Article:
Asian demand ramps up Bordeaux prices

One of the world's most influential wine critics is alarmed by the high price of Bordeaux wine, saying the region risks hurting itself by focusing so much on the East Asian market.

“Bordeaux is the epicenter of the greatest wines,” Robert Parker said in an interview with AFP. “I hate to see the image damaged by the fact people tend to think it’s too expensive.”

“Bordeaux is focused too much on the wealthy Asian market,” Parker said.

“Despite the fact that China has so many wealthy people, it’s a very dangerous game if they raise prices, because the world economy is very, very fragile.”

It would be a “smart move” for top chateaux to sell the 2010 vintage 10 to 20 percent lower than the 2009 vintage, which commanded record prices, he added.

“It would be a very positive sign to the marketplace and to wine consumers,” he said by phone. “If they come higher than 2009, we’re going to have a big, big crisis.”

Maryland-based Parker, 63, founder of the Wine Advocate magazine and website, has been credited with – or accused of, depending on one’s point of view – boosting the prices of Bordeaux’s top brands.

“I’m aware by giving an evaluation I have an influence on the positioning pricing in the international market place, but there’s nothing I could do about it,” he said.

The closely followed wine critic is not the only force driving prices upward, other wine experts say.

“The chateaux care about Robert Parker scores, but they have an eye on the Far East,” said Gary Boom, managing director of Bordeaux Index, with offices in Hong Kong and London.

“I was in Bordeaux a couple weeks ago and I told the chateaux then that if the prices go up, the wines will sell, but ownership will get transferred to the Far East,” he said.

“They will go exclusively to the Far East. They don’t seem to care.”

Buyers in China and Hong Kong – now the biggest single market for Bordeaux wine – can be fickle, however.

“If it’s a ‘Far East’ brand like Beychevelle, I will sell everything, but if not, my sales are down,” Boom said, referring to Bordeaux labels that are especially well-known in Asia.

Last year, Boom sold 800 cases of wine from a Bordeaux chateau not famous in East Asia, only to sell 80 cases this year against the backdrop of higher prices.

“Parker is ubiquitous, he’s massive, but the consumers also follow their wallet,” he said.

This time last year, Bordeaux buyers were paying record prices for the 2009 vintage. On Tuesday, 2009 Petrus was selling at €35,000 ($51,000) for a case of 12 bottles and Chateau Latour at €13,450 per case.

At the more popular end of the market, 2009 Chateau Cantemerle was going for a relatively steep €24 per bottle, according to, a website that tracks wine prices around the world.

Many consumers are still suffering from price shock, aggravated in the United States – still the world’s number-one wine consumer – by the sagging value of the US dollar.

“Heck, people want to forget the huge increases in 2009,” said James Gunter at Glazers, a major US wine distributor.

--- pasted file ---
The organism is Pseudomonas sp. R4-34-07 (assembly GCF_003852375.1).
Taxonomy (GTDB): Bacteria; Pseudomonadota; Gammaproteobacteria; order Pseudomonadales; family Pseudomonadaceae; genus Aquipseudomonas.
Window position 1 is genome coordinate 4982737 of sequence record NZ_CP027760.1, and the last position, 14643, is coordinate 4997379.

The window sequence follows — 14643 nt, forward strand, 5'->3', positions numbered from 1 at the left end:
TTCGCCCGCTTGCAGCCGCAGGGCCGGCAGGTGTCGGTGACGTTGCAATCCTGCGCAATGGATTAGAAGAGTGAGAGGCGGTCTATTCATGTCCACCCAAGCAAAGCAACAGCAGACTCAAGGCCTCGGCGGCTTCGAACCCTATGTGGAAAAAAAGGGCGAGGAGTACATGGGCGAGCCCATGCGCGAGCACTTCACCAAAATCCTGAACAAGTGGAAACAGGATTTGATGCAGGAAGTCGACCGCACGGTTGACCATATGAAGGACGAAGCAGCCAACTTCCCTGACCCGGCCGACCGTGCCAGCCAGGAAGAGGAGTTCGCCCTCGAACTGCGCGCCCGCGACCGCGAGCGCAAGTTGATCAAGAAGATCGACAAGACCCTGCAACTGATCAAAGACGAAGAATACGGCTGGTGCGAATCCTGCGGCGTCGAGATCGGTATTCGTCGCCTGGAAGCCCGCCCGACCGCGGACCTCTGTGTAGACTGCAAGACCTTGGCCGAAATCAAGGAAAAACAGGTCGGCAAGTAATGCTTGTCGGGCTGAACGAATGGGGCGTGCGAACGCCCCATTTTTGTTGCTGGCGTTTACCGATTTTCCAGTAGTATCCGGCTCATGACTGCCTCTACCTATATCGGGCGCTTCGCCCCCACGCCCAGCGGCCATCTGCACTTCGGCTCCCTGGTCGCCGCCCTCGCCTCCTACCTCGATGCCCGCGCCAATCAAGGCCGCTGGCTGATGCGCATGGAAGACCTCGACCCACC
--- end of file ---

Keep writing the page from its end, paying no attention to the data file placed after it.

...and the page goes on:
Many of Glazers’ clients invested heavily in 2009 in upcoming vintages, he said. “They have money out for these wines, which will not start to arrive for another four to six months. Most are not in a position to invest more money.”

The British market doesn’t look much better.

“If prices go up, the UK will not buy,” Boom said. “The negociants (wine merchants) will be forced to sit on the stock – and prices will come down.

They will lose money. They can lose money on one vintage but not two.”


French hunter kills bear that bit him

A 70-year-old hunter killed a bear in southwest France Saturday after it attacked and seriously wounded him, local officials said.

A brown bear is pictured in the semi-wildlife animal park of Les Angles, southwestern France.
Brown bears had nearly disappeared in France until the country began a reintroduction programme, importing them from Slovenia. AFP PHOTO / RAYMOND ROIG

The female bear, who was travelling with her cubs, bit him as he was hunting in the Seix region of Ariege, a source close to the case said.

Rescued by the local gendarmerie, he was transported to the intensive care unit of a hospital in Toulouse with a wound to his leg at the level of his femoral artery, officials at the prefecture in Ariege said.

One source close to the case said he was in a serious condition.

The hunter told local officials he had been out with a group of other hunters on the trail of a boar, when the female bear, who was travelling with her cubs, attacked him.

After being wounded, the hunter shot the bear twice, killing it.

The local gendarme unit was called out to rescue him at around 3:30 pm (1430 GMT). They discovered the body of the bear a few metres from where they had found the hunter.

An investigation has been opened into the incident, the prefecture in Ariege said.

One local official told AFP on Saturday: “This is really what we feared.”

“Today, you can really see that cohabitation is complicated,” said Christine Tequi, president of the Ariege department council.

The brown bear had nearly disappeared in this part of the world when France began a programme of reintroducing them, importing them from Slovenia.

Today, there are around sixty of them in the Pyrenees range, leading to increasing tensions with local farmers, because of the threat they pose to their livestock.

In 2020, three bears were illegally killed in the Pyrenees: two of them in Spain and one in France. The French government has committed to replacing any bear killed by a man.

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